Bitcoin Miners Feed an Arms Race, Not a Commodity Boom

Bitmain Technologies Ltd.’s decision to stop selling Bitcoin mining machines amid a price drop highlights an oft-forgotten truth about the world’s premier cryptocurrency: The rate of supply is fixed. 

Whereas opening a new copper mine would yield more of the metal being extracted from the earth, and vice versa, the same cannot be said for the digital currency. Instead, Bitmain halting the availability of new mining rigs — servers that calculate the complicated numbers underpinning Bitcoin — is more akin to a cessation of arms sales.

The Beijing-based company suspended shipments for immediate delivery (it also makes mining machines as part of long-term contracts) to help existing customers get a better price as many rush to sell into the secondary market for used equipment, Bloomberg’s Zheping Huang reported Wednesday. 

This unusual move comes from a confluence of factors. Among them, the price of Bitcoin has dropped by 50% from its peak of more than $64,000 in April. Since miners get paid in Bitcoin, falling prices reduce the return on investment, a similar response to physical commodities. And while the rigs themselves are capital expenditure, and thus a sunk cost, operating them also requires significant electricity, a variable cost. At some point, it makes more sense to close than keep paying electricity bills.

For many miners, though, ceasing operations wasn’t a financial decision. A renewed crackdown by Beijing, from mining to trading and payments, has sent a shudder through the sector.

Four years ago, regulators banned cryptocurrency exchanges from operating in China while also halting initial coin offerings — the release of new tokens used for fundraising. This time, the miners themselves are in the crosshairs. After direction from China’s State Council last month, local governments set about cutting power to the massive server farms used to mine Bitcoin. 

One result of this upheaval has been a 75% plunge in the price of machines in the secondary market. There’s also been a big drop in the number of mines connected to the Bitcoin network, which can be estimated by tracking the hashrate that measures computing power deployed. This figure is down 39% from a peak in mid-May, according to data from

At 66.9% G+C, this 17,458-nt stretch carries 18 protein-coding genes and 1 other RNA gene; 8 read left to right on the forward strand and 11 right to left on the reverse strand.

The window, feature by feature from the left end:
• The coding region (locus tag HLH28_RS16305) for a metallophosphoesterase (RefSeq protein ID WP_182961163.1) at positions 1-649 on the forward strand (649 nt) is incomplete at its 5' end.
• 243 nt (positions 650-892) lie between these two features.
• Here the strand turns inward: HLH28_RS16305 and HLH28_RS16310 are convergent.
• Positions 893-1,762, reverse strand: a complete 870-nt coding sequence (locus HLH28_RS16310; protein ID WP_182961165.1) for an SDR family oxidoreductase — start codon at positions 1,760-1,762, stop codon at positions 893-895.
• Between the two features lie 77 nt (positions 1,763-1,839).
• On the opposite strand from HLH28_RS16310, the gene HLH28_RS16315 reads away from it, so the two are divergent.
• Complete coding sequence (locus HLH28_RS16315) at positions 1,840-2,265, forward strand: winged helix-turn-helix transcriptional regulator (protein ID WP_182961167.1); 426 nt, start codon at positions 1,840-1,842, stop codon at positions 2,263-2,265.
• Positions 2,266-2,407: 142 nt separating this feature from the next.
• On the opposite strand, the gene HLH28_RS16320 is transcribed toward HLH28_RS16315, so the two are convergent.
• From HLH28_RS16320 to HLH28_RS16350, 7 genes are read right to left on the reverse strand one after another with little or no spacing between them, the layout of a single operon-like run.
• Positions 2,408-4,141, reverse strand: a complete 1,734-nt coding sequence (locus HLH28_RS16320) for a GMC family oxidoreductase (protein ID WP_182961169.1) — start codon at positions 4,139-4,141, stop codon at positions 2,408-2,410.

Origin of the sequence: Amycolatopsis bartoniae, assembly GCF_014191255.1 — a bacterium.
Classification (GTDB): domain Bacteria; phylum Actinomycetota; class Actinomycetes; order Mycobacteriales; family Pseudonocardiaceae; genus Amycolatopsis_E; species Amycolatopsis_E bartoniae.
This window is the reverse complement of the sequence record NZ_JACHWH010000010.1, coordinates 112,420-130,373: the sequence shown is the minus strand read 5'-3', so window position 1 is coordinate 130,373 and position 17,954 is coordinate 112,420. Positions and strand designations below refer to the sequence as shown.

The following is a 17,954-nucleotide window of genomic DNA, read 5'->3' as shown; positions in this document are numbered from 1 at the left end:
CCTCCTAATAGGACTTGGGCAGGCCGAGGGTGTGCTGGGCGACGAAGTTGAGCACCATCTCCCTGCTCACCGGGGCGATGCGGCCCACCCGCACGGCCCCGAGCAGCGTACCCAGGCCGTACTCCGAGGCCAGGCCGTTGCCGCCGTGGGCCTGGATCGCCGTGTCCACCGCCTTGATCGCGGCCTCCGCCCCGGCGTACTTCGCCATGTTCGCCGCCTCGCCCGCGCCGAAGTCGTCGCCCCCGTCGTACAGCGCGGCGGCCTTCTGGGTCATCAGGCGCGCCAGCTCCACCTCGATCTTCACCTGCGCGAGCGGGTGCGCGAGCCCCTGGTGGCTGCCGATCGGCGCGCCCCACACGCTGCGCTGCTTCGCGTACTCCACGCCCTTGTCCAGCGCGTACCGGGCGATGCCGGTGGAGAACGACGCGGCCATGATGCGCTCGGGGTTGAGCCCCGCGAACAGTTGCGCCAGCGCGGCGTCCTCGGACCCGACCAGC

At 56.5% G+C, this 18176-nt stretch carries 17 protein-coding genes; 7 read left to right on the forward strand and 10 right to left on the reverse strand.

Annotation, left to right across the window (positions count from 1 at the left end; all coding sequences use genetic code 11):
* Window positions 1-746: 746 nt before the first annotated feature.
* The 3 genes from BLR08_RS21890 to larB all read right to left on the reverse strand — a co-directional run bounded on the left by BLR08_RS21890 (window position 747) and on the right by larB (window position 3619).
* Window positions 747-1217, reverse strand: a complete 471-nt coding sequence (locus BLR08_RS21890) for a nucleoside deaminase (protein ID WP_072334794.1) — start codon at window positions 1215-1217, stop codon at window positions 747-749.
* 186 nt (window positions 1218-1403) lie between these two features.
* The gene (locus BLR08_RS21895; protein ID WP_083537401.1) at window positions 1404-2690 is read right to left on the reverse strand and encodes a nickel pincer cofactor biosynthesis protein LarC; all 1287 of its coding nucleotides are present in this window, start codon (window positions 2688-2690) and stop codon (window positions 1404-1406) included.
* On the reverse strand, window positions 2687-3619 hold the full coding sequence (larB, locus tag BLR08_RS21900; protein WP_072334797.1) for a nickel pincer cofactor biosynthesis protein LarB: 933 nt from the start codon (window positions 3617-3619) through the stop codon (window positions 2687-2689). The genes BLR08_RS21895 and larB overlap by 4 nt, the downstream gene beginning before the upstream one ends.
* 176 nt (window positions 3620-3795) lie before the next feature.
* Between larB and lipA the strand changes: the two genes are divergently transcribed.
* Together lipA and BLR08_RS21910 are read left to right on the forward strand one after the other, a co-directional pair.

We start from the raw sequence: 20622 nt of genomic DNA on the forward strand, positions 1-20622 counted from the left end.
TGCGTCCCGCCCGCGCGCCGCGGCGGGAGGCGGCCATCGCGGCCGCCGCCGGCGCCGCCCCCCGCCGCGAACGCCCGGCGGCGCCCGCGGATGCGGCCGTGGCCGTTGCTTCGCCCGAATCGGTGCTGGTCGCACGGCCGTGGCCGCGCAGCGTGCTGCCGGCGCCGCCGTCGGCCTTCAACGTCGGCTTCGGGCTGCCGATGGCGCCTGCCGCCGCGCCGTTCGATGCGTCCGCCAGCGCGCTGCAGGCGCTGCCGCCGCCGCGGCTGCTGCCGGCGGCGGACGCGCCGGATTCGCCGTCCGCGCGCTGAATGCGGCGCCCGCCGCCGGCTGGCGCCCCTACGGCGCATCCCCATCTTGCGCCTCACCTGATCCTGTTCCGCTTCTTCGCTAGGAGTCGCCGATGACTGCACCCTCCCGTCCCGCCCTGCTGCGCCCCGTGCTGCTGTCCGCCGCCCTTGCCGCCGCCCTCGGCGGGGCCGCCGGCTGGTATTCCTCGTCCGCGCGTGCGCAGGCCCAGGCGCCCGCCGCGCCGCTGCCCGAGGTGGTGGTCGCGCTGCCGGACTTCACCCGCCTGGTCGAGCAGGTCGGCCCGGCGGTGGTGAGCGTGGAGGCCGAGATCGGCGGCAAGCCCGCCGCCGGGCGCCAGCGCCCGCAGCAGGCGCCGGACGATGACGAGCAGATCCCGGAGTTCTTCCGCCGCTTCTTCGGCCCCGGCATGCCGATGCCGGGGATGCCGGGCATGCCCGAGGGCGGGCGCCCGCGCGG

“We’re seeing a lot of those miners moving out of China to other places,” Zhao Changpeng, chief executive officer of crypto exchange Binance Holdings Ltd. told Bloomberg’s Tracy Alloway at the Qatar Economic Forum this week. “Some of them are sending mining equipment overseas.”

Whether the change in mining power is temporary or structural, the pace of Bitcoin mining won’t budge.

Thanks to the underlying structure of the Bitcoin protocol, the mathematical difficulty of the process gets readjusted every 2,016 blocks (which takes approximately two weeks), to ensure that the average time between the mining of each new Bitcoin block stays fixed at around 10 minutes. This means that when more power is added, the difficulty escalates, and when rigs are pulled offline, it drops. As a result, the difficulty has fallen over 20% since the end of May and will likely dip further when the next adjustment is made around the end of June.

There’s a very real chance that many of the shuttered mines are never redeployed. Some use older technology that’s not as efficient as newer models, while many operators will struggle to find locations overseas able to offer the cheap electricity available in parts of China.

But more mines are still destined to come online because there are enough people who believe in Bitcoin, and what they see as an inevitable price rise, to make the financial calculations of owning mines seem worthwhile.

Colorado-based Riot Blockchain Inc., for example, has ponied up more than $145 million this year to lock in delivery of new Bitmain equipment that will be deployed in coming months. These machines will almost double Riot’s computing, measured as a hashrate. But rather than increase total Bitcoin supply, the company will merely shift the global balance of mining power a little in its favor. 

There’s a comparison to be made with nation-states vying for international supremacy: It’s not the amount of munitions available that matters, but the relative size of their military war chests that gives either side an edge. A de-escalation can be undertaken without anyone losing much ground. 

Rather than selling shovels in a gold rush, what Bitmain is really doing is more like supplying weapons in an arms race. A halt in selling rigs won’t stop Bitcoin being mined nor boost prices, but it may help cool competition for a while.

This column does not necessarily reflect the opinion of the editorial board or Bloomberg LP and its owners.

To contact the author of this story:
Tim Culpan at [email protected]

To contact the editor responsible for this story:
Patrick McDowell at [email protected]


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